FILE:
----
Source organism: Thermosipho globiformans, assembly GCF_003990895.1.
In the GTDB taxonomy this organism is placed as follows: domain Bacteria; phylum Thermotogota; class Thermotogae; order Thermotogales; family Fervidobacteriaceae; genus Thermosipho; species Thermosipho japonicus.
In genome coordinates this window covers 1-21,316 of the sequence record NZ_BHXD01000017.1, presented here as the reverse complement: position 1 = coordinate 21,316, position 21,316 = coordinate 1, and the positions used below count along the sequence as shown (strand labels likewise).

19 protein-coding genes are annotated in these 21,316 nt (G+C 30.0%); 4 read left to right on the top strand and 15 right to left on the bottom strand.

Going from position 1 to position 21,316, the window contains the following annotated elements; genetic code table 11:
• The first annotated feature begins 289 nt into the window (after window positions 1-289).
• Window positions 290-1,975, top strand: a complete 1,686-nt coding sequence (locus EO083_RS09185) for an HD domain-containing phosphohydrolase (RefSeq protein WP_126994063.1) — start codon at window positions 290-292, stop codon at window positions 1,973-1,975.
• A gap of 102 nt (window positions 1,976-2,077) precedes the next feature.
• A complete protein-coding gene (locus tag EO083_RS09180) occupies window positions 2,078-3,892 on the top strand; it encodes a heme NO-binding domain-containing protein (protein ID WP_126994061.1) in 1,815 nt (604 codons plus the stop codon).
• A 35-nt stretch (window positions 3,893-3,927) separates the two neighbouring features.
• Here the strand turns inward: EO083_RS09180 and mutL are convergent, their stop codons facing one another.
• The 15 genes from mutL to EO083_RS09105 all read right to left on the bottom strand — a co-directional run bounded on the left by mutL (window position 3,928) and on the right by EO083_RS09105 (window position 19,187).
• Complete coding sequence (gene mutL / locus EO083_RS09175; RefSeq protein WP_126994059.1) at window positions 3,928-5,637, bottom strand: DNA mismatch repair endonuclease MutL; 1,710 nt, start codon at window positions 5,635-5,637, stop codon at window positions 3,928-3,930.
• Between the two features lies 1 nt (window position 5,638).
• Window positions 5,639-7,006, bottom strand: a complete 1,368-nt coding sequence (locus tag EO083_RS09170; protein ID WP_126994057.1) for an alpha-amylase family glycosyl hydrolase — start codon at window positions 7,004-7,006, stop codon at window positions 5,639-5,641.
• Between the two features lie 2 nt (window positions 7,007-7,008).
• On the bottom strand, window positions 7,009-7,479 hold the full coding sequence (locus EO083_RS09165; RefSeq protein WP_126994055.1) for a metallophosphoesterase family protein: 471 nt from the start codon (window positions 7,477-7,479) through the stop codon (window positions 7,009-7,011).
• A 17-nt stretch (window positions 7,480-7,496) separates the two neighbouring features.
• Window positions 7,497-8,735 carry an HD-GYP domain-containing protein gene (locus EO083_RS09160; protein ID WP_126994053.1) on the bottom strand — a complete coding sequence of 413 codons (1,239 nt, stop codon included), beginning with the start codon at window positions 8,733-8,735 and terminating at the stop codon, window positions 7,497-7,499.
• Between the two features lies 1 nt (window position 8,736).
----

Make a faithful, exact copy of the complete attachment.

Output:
Source organism: Thermosipho globiformans, assembly GCF_003990895.1.
In the GTDB taxonomy this organism is placed as follows: domain Bacteria; phylum Thermotogota; class Thermotogae; order Thermotogales; family Fervidobacteriaceae; genus Thermosipho; species Thermosipho japonicus.
In genome coordinates this window covers 1-21,316 of the sequence record NZ_BHXD01000017.1, presented here as the reverse complement: position 1 = coordinate 21,316, position 21,316 = coordinate 1, and the positions used below count along the sequence as shown (strand labels likewise).

19 protein-coding genes are annotated in these 21,316 nt (G+C 30.0%); 4 read left to right on the top strand and 15 right to left on the bottom strand.

Going from position 1 to position 21,316, the window contains the following annotated elements; genetic code table 11:
• The first annotated feature begins 289 nt into the window (after window positions 1-289).
• Window positions 290-1,975, top strand: a complete 1,686-nt coding sequence (locus EO083_RS09185) for an HD domain-containing phosphohydrolase (RefSeq protein WP_126994063.1) — start codon at window positions 290-292, stop codon at window positions 1,973-1,975.
• A gap of 102 nt (window positions 1,976-2,077) precedes the next feature.
• A complete protein-coding gene (locus tag EO083_RS09180) occupies window positions 2,078-3,892 on the top strand; it encodes a heme NO-binding domain-containing protein (protein ID WP_126994061.1) in 1,815 nt (604 codons plus the stop codon).
• A 35-nt stretch (window positions 3,893-3,927) separates the two neighbouring features.
• Here the strand turns inward: EO083_RS09180 and mutL are convergent, their stop codons facing one another.
• The 15 genes from mutL to EO083_RS09105 all read right to left on the bottom strand — a co-directional run bounded on the left by mutL (window position 3,928) and on the right by EO083_RS09105 (window position 19,187).
• Complete coding sequence (gene mutL / locus EO083_RS09175; RefSeq protein WP_126994059.1) at window positions 3,928-5,637, bottom strand: DNA mismatch repair endonuclease MutL; 1,710 nt, start codon at window positions 5,635-5,637, stop codon at window positions 3,928-3,930.
• Between the two features lies 1 nt (window position 5,638).
• Window positions 5,639-7,006, bottom strand: a complete 1,368-nt coding sequence (locus tag EO083_RS09170; protein ID WP_126994057.1) for an alpha-amylase family glycosyl hydrolase — start codon at window positions 7,004-7,006, stop codon at window positions 5,639-5,641.
• Between the two features lie 2 nt (window positions 7,007-7,008).
• On the bottom strand, window positions 7,009-7,479 hold the full coding sequence (locus EO083_RS09165; RefSeq protein WP_126994055.1) for a metallophosphoesterase family protein: 471 nt from the start codon (window positions 7,477-7,479) through the stop codon (window positions 7,009-7,011).
• A 17-nt stretch (window positions 7,480-7,496) separates the two neighbouring features.
• Window positions 7,497-8,735 carry an HD-GYP domain-containing protein gene (locus EO083_RS09160; protein ID WP_126994053.1) on the bottom strand — a complete coding sequence of 413 codons (1,239 nt, stop codon included), beginning with the start codon at window positions 8,733-8,735 and terminating at the stop codon, window positions 7,497-7,499.
• Between the two features lies 1 nt (window position 8,736).